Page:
a study on Prostate Cancer
This phase I trial studies the side effects and best dose of metformin hydrochloride when given together with enzalutamide in treating patients with prostate cancer that has not responded to previous treatment with hormones. Hormone therapy using enzalutamide may fight prostate cancer by lowering the amount of androgens the body makes and blocking the use of androgens by the tumor cells. Metformin hydrochloride, used for diabetes, may also help kill tumor cells. Giving enzalutamide together with metformin hydrochloride may kill more tumor cells.
Enzalutamide and Metformin Combination Therapy to Overcome Autophagy Resistance in Castration Resistant Prostate Cancer
I. To determine the maximum tolerated dose (MTD) of enzalutamide when given in combination with metformin (metformin hydrochloride) to patients with castration resistant prostate cancer (CRPC), where fewer than 33% of patients experienced dose limiting toxicity (DLT) attributable to the study regimen and to recommend a phase II dose for the combination.
I. To determine prostate-specific antigen (PSA) response in patients with CRPC with given enzalutamide in combination with metformin.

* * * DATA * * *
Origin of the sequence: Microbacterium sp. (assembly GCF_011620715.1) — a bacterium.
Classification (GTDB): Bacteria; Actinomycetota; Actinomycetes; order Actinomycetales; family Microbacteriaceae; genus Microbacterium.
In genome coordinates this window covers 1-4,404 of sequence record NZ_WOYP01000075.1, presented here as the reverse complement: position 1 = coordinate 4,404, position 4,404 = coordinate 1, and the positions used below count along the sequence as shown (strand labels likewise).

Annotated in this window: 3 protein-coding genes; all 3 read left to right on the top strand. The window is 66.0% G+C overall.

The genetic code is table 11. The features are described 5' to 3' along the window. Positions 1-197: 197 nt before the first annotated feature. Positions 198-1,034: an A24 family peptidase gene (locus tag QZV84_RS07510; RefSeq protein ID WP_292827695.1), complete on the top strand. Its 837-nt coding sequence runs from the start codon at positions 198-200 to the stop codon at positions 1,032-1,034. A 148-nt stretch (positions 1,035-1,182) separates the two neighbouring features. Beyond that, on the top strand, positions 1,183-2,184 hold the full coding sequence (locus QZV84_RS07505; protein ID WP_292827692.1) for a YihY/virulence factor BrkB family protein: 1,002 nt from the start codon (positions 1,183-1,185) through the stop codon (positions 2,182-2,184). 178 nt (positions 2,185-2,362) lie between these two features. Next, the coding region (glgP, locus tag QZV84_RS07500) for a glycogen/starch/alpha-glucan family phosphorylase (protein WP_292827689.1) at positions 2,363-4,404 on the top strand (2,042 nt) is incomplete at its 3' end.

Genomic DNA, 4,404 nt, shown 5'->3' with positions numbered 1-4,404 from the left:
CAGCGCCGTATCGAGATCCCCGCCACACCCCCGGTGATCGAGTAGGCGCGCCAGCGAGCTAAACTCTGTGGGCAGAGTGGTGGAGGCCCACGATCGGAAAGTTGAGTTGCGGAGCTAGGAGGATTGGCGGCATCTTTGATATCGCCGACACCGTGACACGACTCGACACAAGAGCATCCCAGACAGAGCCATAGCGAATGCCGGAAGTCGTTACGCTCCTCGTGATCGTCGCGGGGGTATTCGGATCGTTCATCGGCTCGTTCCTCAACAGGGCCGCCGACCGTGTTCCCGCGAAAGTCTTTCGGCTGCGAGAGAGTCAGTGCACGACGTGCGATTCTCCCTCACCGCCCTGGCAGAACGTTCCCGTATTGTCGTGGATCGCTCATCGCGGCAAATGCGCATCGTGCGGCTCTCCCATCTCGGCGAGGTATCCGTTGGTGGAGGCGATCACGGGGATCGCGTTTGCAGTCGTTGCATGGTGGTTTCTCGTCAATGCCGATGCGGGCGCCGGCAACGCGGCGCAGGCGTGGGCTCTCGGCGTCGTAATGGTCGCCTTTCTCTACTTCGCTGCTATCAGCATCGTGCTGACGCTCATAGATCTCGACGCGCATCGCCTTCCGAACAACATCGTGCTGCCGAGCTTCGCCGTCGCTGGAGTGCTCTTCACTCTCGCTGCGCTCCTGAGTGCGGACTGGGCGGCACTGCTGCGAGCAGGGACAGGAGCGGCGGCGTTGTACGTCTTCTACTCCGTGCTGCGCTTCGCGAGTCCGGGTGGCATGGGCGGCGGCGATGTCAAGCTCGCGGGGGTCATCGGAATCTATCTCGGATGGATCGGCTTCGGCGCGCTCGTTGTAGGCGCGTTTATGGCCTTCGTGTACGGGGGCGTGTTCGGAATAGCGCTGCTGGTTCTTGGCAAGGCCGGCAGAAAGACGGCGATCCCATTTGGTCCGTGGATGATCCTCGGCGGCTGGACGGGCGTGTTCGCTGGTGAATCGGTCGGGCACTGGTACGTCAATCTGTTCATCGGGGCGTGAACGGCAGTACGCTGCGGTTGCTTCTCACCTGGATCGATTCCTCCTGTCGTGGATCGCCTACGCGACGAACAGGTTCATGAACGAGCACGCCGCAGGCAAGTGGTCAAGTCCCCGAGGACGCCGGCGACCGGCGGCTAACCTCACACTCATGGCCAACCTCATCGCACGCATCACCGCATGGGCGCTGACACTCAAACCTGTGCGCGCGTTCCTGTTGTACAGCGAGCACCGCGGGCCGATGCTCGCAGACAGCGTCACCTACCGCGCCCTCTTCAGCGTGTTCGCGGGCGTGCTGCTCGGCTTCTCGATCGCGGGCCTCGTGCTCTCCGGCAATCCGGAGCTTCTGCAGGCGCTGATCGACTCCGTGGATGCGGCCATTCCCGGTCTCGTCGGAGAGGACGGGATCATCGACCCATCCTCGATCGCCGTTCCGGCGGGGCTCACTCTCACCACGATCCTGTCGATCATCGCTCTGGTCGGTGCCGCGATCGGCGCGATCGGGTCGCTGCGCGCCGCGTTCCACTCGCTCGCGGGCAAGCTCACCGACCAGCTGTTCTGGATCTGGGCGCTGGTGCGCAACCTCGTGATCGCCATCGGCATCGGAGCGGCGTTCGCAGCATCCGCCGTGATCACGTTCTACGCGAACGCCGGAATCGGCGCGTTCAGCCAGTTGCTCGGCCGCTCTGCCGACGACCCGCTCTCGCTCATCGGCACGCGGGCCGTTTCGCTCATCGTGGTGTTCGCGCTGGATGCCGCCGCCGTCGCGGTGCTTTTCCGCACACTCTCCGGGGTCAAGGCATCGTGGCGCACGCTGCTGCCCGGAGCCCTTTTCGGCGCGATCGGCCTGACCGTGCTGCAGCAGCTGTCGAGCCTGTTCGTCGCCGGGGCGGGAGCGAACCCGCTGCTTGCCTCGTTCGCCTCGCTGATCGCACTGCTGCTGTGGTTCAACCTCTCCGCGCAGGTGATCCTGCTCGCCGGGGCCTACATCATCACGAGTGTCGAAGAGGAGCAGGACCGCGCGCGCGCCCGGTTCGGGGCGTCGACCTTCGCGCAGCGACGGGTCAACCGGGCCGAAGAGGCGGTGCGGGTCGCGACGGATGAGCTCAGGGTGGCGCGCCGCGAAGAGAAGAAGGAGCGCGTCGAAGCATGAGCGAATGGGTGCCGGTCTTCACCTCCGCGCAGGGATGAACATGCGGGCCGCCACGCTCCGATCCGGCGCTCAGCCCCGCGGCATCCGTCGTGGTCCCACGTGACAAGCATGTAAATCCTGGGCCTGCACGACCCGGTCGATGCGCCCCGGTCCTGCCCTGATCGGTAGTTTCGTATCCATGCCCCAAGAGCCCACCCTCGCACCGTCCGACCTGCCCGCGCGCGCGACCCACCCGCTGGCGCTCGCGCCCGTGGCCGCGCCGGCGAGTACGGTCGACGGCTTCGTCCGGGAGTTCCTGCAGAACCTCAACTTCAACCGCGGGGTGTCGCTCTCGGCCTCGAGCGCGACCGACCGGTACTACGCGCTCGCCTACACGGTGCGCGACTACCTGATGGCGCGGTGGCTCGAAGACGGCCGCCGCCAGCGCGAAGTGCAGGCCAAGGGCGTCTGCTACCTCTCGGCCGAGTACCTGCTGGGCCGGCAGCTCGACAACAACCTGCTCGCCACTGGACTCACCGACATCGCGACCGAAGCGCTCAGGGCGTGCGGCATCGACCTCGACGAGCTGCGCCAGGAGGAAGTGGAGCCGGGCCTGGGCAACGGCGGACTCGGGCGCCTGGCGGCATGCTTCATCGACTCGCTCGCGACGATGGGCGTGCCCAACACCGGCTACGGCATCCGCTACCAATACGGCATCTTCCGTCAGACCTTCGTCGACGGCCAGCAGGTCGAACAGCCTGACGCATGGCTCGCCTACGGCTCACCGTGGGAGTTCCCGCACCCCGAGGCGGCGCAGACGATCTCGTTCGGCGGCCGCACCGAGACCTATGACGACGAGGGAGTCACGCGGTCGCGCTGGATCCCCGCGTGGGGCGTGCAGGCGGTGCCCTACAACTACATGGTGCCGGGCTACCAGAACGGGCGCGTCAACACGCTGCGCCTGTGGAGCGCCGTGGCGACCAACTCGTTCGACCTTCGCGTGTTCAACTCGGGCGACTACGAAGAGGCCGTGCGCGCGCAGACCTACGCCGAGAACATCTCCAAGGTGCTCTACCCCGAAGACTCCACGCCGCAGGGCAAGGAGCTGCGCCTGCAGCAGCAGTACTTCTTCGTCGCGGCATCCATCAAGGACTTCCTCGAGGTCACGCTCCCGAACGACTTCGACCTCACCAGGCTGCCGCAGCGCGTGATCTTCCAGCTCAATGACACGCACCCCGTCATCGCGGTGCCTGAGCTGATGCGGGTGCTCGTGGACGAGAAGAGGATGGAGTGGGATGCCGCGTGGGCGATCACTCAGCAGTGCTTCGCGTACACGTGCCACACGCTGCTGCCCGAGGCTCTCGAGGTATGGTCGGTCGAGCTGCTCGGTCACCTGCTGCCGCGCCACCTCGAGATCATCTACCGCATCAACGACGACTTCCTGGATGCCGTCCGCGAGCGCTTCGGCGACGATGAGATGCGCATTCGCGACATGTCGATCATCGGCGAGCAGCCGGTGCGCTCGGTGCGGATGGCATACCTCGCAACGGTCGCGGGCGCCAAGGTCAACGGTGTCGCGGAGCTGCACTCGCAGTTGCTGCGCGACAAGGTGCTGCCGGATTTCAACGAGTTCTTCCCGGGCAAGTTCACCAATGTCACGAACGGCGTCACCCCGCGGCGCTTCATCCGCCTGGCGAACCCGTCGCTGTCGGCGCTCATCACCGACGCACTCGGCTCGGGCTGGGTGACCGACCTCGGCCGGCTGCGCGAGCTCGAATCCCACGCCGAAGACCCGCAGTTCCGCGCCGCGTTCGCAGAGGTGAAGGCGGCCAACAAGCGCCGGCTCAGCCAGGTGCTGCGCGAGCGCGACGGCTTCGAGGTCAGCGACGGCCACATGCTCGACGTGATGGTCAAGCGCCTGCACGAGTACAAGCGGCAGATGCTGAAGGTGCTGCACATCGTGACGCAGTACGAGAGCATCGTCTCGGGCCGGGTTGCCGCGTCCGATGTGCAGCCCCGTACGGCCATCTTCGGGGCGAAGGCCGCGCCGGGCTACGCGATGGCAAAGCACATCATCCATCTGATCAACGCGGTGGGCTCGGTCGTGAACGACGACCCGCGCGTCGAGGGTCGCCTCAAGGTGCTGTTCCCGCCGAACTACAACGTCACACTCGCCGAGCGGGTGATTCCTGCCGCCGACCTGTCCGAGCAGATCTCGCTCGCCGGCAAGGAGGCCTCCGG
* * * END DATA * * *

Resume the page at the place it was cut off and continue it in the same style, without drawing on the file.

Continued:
II. To determine PSA progression in patients with CRPC with given enzalutamide in combination with metformin.
III. To investigate the feasibility and safety of enzalutamide when given in combination with metformin hydrochloride to patients with CRPC.
IV. To obtain preliminary evidence of efficacy for this combination.
I. To collect computed tomography (CT)-guided biopsies of metastatic soft tissue or bone tumor tissue for analysis of androgen receptor (AR) gene signature as an integrated biomarker (University of California San Francisco [UCSF] to conduct analysis).
II. To collect serum samples for the measurement of PSA levels and bone re-absorption markers.
OUTLINE: This is a dose-escalation study of metformin hydrochloride.
Patients receive enzalutamide orally (PO) once daily (QD) and metformin hydrochloride PO twice daily (BID). Courses repeat every 28 days in the absence of disease progression or unacceptable toxicity.
After completion of study treatment, patients are followed up at 4, 8, and 12 weeks.
Prostate Cancer Metformin
Open to males ages 18 years and up
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